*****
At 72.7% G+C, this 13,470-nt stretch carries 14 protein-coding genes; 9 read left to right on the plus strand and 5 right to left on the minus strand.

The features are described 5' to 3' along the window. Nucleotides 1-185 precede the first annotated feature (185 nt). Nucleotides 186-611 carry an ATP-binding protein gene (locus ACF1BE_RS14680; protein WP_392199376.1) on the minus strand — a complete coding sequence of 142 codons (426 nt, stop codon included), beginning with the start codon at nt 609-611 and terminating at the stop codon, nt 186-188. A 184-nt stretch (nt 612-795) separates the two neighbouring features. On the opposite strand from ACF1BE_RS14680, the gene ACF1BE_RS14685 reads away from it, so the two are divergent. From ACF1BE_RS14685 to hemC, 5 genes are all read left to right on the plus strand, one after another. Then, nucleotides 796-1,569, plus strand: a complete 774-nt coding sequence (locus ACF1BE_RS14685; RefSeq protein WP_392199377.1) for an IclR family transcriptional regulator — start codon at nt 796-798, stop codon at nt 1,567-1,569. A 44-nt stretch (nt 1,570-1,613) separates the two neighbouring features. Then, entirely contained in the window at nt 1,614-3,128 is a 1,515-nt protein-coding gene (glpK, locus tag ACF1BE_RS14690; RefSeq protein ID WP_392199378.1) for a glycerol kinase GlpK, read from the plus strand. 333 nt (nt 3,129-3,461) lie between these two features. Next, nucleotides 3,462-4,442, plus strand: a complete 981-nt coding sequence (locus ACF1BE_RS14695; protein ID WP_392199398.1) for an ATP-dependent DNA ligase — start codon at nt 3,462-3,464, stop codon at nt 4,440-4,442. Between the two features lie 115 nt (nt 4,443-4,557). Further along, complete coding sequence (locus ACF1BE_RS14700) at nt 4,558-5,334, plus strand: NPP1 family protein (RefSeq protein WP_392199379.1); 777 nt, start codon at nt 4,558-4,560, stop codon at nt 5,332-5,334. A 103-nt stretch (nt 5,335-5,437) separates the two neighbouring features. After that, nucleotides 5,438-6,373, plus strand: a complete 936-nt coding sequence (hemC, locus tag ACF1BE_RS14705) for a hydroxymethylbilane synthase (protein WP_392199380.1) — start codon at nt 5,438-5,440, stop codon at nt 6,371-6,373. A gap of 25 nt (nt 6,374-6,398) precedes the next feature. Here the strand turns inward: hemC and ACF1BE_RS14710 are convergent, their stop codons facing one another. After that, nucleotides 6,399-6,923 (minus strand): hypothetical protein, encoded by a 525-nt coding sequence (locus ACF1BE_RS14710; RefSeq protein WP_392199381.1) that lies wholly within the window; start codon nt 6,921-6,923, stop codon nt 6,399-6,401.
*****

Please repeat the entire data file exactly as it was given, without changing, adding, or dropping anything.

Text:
At 72.7% G+C, this 13,470-nt stretch carries 14 protein-coding genes; 9 read left to right on the plus strand and 5 right to left on the minus strand.

The features are described 5' to 3' along the window. Nucleotides 1-185 precede the first annotated feature (185 nt). Nucleotides 186-611 carry an ATP-binding protein gene (locus ACF1BE_RS14680; protein WP_392199376.1) on the minus strand — a complete coding sequence of 142 codons (426 nt, stop codon included), beginning with the start codon at nt 609-611 and terminating at the stop codon, nt 186-188. A 184-nt stretch (nt 612-795) separates the two neighbouring features. On the opposite strand from ACF1BE_RS14680, the gene ACF1BE_RS14685 reads away from it, so the two are divergent. From ACF1BE_RS14685 to hemC, 5 genes are all read left to right on the plus strand, one after another. Then, nucleotides 796-1,569, plus strand: a complete 774-nt coding sequence (locus ACF1BE_RS14685; RefSeq protein WP_392199377.1) for an IclR family transcriptional regulator — start codon at nt 796-798, stop codon at nt 1,567-1,569. A 44-nt stretch (nt 1,570-1,613) separates the two neighbouring features. Then, entirely contained in the window at nt 1,614-3,128 is a 1,515-nt protein-coding gene (glpK, locus tag ACF1BE_RS14690; RefSeq protein ID WP_392199378.1) for a glycerol kinase GlpK, read from the plus strand. 333 nt (nt 3,129-3,461) lie between these two features. Next, nucleotides 3,462-4,442, plus strand: a complete 981-nt coding sequence (locus ACF1BE_RS14695; protein ID WP_392199398.1) for an ATP-dependent DNA ligase — start codon at nt 3,462-3,464, stop codon at nt 4,440-4,442. Between the two features lie 115 nt (nt 4,443-4,557). Further along, complete coding sequence (locus ACF1BE_RS14700) at nt 4,558-5,334, plus strand: NPP1 family protein (RefSeq protein WP_392199379.1); 777 nt, start codon at nt 4,558-4,560, stop codon at nt 5,332-5,334. A 103-nt stretch (nt 5,335-5,437) separates the two neighbouring features. After that, nucleotides 5,438-6,373, plus strand: a complete 936-nt coding sequence (hemC, locus tag ACF1BE_RS14705) for a hydroxymethylbilane synthase (protein WP_392199380.1) — start codon at nt 5,438-5,440, stop codon at nt 6,371-6,373. A gap of 25 nt (nt 6,374-6,398) precedes the next feature. Here the strand turns inward: hemC and ACF1BE_RS14710 are convergent, their stop codons facing one another. After that, nucleotides 6,399-6,923 (minus strand): hypothetical protein, encoded by a 525-nt coding sequence (locus ACF1BE_RS14710; RefSeq protein WP_392199381.1) that lies wholly within the window; start codon nt 6,921-6,923, stop codon nt 6,399-6,401.